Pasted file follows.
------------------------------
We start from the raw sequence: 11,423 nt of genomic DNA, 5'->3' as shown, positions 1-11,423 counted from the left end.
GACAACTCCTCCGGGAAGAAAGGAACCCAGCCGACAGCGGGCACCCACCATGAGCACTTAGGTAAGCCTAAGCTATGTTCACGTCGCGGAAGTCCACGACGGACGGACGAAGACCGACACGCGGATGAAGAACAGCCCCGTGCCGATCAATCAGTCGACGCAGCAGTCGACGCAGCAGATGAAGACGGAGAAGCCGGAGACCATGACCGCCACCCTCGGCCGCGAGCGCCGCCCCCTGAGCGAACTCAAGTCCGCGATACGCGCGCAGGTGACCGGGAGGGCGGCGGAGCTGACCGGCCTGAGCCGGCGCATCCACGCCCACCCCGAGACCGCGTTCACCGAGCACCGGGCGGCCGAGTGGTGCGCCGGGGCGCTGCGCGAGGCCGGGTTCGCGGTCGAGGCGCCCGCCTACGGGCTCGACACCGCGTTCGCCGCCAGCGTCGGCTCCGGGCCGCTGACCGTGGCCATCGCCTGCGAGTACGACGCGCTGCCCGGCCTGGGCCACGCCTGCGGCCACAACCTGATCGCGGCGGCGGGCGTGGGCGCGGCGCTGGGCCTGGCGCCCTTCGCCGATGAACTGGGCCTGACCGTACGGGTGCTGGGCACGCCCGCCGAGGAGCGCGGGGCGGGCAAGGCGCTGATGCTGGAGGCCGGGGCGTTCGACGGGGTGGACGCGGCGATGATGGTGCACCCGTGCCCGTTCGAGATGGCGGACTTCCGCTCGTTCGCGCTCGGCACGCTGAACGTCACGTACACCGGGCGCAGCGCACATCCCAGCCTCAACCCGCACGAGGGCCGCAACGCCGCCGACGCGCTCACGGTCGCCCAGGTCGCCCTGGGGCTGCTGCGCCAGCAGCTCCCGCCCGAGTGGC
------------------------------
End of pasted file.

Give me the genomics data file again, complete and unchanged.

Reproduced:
We start from the raw sequence: 11,423 nt of genomic DNA, 5'->3' as shown, positions 1-11,423 counted from the left end.
GACAACTCCTCCGGGAAGAAAGGAACCCAGCCGACAGCGGGCACCCACCATGAGCACTTAGGTAAGCCTAAGCTATGTTCACGTCGCGGAAGTCCACGACGGACGGACGAAGACCGACACGCGGATGAAGAACAGCCCCGTGCCGATCAATCAGTCGACGCAGCAGTCGACGCAGCAGATGAAGACGGAGAAGCCGGAGACCATGACCGCCACCCTCGGCCGCGAGCGCCGCCCCCTGAGCGAACTCAAGTCCGCGATACGCGCGCAGGTGACCGGGAGGGCGGCGGAGCTGACCGGCCTGAGCCGGCGCATCCACGCCCACCCCGAGACCGCGTTCACCGAGCACCGGGCGGCCGAGTGGTGCGCCGGGGCGCTGCGCGAGGCCGGGTTCGCGGTCGAGGCGCCCGCCTACGGGCTCGACACCGCGTTCGCCGCCAGCGTCGGCTCCGGGCCGCTGACCGTGGCCATCGCCTGCGAGTACGACGCGCTGCCCGGCCTGGGCCACGCCTGCGGCCACAACCTGATCGCGGCGGCGGGCGTGGGCGCGGCGCTGGGCCTGGCGCCCTTCGCCGATGAACTGGGCCTGACCGTACGGGTGCTGGGCACGCCCGCCGAGGAGCGCGGGGCGGGCAAGGCGCTGATGCTGGAGGCCGGGGCGTTCGACGGGGTGGACGCGGCGATGATGGTGCACCCGTGCCCGTTCGAGATGGCGGACTTCCGCTCGTTCGCGCTCGGCACGCTGAACGTCACGTACACCGGGCGCAGCGCACATCCCAGCCTCAACCCGCACGAGGGCCGCAACGCCGCCGACGCGCTCACGGTCGCCCAGGTCGCCCTGGGGCTGCTGCGCCAGCAGCTCCCGCCCGAGTGGC